Friday, 5 November 2010

noberto apenas tarde (w&d daniel hendler)

The voice of the critic has been in hibernation in South America. The critic has been to see one other film, New York Stories, a faintly catastrophic mesh of impressions that added up to less than the sum of its parts should have done.

Apart from that, it's been deep immersion in zombies and Pinter. No time for cinema going. And, truth be told, little inspiration to service the habit. However, energy was summoned to go and see Hendler's whimsical Montevidean tale. For the obvious reason that it depicts the city in which I'm currently living, and also because the leading man, Fernando Amaral happened to be participating in a series of Pinter workshops I was giving at the Galpon. Because it's like that here. Fernando is now rehearsing a no-budget play at the same venue, and will be for the next few months. One day you're the lead in a film that's doing the festival circuit round the world, the next you're turning up at 10pm for rehearsal and working gratis. The actor's life is not that different in London, but it's a little different. Fernando is not anticipating a call from Hollywood at any moment.

His performance is remarkably composed. He holds the film together, as the ill-fated Noberto, an incompetent estate agent who decides to take theatre classes, and finds his life transformed, for better or worse. It's a low-fi tale, which succeeds in capturing a slice of the life lead on the theatrical margins of the city. The impressive Roberto Suarez, who plays his charismatic teacher, is himself a charismatic teacher, (and who we ran into in the Girasol later that night after watching the film). The world Hendler presents is only a few heartbeats away from the real; and Noberto's story could well be happening beyond the door I currently inhabit, Paysandu, esquina Roxlo y Tacuarembo.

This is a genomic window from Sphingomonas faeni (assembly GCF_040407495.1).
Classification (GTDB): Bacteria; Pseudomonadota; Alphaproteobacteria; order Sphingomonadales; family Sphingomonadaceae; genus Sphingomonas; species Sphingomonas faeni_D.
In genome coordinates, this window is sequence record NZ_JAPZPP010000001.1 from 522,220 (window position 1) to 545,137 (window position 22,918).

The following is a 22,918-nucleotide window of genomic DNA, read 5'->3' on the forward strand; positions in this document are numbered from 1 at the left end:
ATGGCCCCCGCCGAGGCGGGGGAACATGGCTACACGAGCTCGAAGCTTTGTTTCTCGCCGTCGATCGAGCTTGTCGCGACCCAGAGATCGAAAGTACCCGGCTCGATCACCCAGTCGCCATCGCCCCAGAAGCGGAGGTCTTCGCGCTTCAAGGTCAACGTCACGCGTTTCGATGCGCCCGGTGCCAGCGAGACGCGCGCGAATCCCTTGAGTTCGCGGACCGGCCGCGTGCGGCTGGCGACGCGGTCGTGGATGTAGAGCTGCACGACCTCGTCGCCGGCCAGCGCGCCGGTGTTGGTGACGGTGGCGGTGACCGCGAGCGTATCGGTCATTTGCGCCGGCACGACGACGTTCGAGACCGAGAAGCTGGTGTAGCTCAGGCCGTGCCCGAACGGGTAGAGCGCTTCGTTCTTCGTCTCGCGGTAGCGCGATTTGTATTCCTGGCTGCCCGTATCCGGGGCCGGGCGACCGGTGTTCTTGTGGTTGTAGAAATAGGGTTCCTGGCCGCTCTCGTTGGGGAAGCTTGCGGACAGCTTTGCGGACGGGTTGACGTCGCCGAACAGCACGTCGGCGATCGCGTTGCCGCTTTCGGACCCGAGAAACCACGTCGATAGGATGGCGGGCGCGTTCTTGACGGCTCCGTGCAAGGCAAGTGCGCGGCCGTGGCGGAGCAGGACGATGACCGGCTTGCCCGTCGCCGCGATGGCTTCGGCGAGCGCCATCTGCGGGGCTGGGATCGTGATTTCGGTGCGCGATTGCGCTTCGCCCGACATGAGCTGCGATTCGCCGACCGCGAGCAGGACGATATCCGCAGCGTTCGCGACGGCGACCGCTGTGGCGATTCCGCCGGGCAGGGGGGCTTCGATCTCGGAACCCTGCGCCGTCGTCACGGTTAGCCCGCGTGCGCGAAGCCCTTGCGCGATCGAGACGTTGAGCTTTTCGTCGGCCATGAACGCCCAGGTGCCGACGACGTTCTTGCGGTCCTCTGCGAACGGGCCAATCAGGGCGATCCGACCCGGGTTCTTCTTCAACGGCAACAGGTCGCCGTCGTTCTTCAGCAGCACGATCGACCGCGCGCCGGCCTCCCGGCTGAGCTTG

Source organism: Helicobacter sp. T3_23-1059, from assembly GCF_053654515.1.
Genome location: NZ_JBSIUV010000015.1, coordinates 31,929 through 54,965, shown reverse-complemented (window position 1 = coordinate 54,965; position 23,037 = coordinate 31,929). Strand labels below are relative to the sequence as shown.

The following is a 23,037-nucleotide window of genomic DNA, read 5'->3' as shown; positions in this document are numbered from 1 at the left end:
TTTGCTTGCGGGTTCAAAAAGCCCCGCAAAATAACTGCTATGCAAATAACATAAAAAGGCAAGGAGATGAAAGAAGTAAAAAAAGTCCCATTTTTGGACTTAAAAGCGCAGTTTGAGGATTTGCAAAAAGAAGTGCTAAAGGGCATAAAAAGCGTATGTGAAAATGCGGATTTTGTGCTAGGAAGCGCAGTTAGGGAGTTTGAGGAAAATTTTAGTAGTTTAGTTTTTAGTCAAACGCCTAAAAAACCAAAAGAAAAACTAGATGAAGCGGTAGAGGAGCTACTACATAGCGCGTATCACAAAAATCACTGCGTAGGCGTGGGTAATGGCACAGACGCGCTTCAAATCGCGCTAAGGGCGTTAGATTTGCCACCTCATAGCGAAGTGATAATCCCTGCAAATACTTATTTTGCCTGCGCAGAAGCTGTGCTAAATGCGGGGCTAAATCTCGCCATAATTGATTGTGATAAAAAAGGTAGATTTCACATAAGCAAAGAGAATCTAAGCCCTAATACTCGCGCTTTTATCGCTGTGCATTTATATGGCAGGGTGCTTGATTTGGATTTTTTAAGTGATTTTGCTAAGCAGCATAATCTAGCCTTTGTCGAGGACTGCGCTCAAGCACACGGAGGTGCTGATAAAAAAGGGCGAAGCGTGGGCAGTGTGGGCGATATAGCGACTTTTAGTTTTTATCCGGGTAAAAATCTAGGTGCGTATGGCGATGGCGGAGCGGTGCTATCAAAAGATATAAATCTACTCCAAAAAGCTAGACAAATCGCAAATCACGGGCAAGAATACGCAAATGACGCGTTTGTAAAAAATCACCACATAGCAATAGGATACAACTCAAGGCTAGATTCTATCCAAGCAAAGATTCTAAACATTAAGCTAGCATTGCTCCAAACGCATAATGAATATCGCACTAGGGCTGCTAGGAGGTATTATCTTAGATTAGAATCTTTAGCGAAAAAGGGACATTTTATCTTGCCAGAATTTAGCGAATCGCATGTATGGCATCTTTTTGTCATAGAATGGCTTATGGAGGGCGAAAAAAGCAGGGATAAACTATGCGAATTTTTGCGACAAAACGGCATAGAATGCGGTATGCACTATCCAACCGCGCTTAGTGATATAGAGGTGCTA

That's the charm of Noberto. Even if the narrative fails to fully hold up, and the film rather fades away towards the end, (in this reviewer's opinion), it still succeeds in pinpointing a Montevideo which really exists, as well as the bittersweet role of theatre and the arts within the city's psyche. A retreat, but also a dream of another life. Which is perhaps what art always connected to. Not the dream of wealth or kudos: just another life, one that eclipses the humdrum of the day to day. You don't have to be very famous to experience Warhol's sixty seconds of fame. You just have to want to make that leap one day, transcend, fly for a moment, and there's the chance you'll encounter it.

Tuesday, 17 August 2010

five easy pieces (d. rafelson, w. rafelson & eastman)

As mentioned I've now made the oceanic leap, but before doing so I was thankfully coerced into seeing Rafelson's small scale masterpiece, Five Easy Pieces. Killing time in Garulhos this morning, I tried to concoct a theory connecting the old world with the new, mapping it onto Nicholson's conflict as he tries to escape the (European) legacy of his family's classical music burden by whooping it up in a new (American) fashion in California's ahistorical playground.

I like the theory, largely because I was working on it having freshly arrived after a sleepless night on the wide American continent. However, in some ways it seems a bit European to pontificate thus, and I might as well listen to the American inside me, (there's an American inside us all, that's their secret, those darned Americans (Norte y Sur)), and merely laud it for its brilliance, its wit, its charm, its ability to be a film which is both recklessly entertaining and worthy of the most outlandish theories; a movie made for adults, not kids, and unashamedly so, from its dialogue to its cinematography to its unerringly acute sense of humour. And for Jack, giving one of those performances that succeeds in reminding us that there is such a thing as genius in acting. Although it requires a director who appreciates it in order to flower.

(Incidentally a brief look at Rafelson's directing career on IMDB makes it clear that his was one of the great lost Hollywood careers. Whether this is do with his own hedonistic failings, or a system that even as he was hitting his stride was running out of space for the kind of films he was capable of making is one of those debatable questions. But rarely does a director put so many feet right as Rafelson does in this strangely moving tale.)

antwerp [bolaño]

Last year, on my trip to South America, I read Bolaño. However, Antwerp is a very different kind of beast to 2666. The last was his final book, more or less, this was his first, written in 1980.